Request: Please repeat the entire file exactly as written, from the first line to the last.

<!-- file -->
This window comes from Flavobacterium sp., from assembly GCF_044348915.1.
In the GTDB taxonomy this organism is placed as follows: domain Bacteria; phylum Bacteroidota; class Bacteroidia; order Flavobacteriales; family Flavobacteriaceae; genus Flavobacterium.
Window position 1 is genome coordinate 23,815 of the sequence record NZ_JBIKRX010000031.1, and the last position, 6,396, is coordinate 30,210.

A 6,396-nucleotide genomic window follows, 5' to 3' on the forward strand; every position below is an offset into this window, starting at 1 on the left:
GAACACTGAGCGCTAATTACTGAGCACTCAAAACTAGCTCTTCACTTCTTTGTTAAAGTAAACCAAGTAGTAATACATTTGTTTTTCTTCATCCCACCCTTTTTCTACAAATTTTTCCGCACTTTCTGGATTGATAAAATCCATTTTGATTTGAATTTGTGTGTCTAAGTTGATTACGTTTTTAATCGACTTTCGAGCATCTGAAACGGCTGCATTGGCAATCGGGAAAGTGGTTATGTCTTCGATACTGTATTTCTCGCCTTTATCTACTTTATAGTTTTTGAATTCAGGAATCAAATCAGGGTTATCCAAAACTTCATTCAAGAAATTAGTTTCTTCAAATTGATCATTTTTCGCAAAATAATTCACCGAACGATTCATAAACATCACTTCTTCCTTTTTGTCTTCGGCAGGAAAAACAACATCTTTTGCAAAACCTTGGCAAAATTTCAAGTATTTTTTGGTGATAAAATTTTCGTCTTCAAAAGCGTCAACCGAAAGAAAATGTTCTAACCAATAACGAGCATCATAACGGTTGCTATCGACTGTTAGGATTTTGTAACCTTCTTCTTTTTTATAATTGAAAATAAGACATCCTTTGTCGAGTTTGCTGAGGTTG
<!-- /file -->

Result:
This window comes from Flavobacterium sp., from assembly GCF_044348915.1.
In the GTDB taxonomy this organism is placed as follows: domain Bacteria; phylum Bacteroidota; class Bacteroidia; order Flavobacteriales; family Flavobacteriaceae; genus Flavobacterium.
Window position 1 is genome coordinate 23,815 of the sequence record NZ_JBIKRX010000031.1, and the last position, 6,396, is coordinate 30,210.

A 6,396-nucleotide genomic window follows, 5' to 3' on the forward strand; every position below is an offset into this window, starting at 1 on the left:
GAACACTGAGCGCTAATTACTGAGCACTCAAAACTAGCTCTTCACTTCTTTGTTAAAGTAAACCAAGTAGTAATACATTTGTTTTTCTTCATCCCACCCTTTTTCTACAAATTTTTCCGCACTTTCTGGATTGATAAAATCCATTTTGATTTGAATTTGTGTGTCTAAGTTGATTACGTTTTTAATCGACTTTCGAGCATCTGAAACGGCTGCATTGGCAATCGGGAAAGTGGTTATGTCTTCGATACTGTATTTCTCGCCTTTATCTACTTTATAGTTTTTGAATTCAGGAATCAAATCAGGGTTATCCAAAACTTCATTCAAGAAATTAGTTTCTTCAAATTGATCATTTTTCGCAAAATAATTCACCGAACGATTCATAAACATCACTTCTTCCTTTTTGTCTTCGGCAGGAAAAACAACATCTTTTGCAAAACCTTGGCAAAATTTCAAGTATTTTTTGGTGATAAAATTTTCGTCTTCAAAAGCGTCAACCGAAAGAAAATGTTCTAACCAATAACGAGCATCATAACGGTTGCTATCGACTGTTAGGATTTTGTAACCTTCTTCTTTTTTATAATTGAAAATAAGACATCCTTTGTCGAGTTTGCTGAGGTTG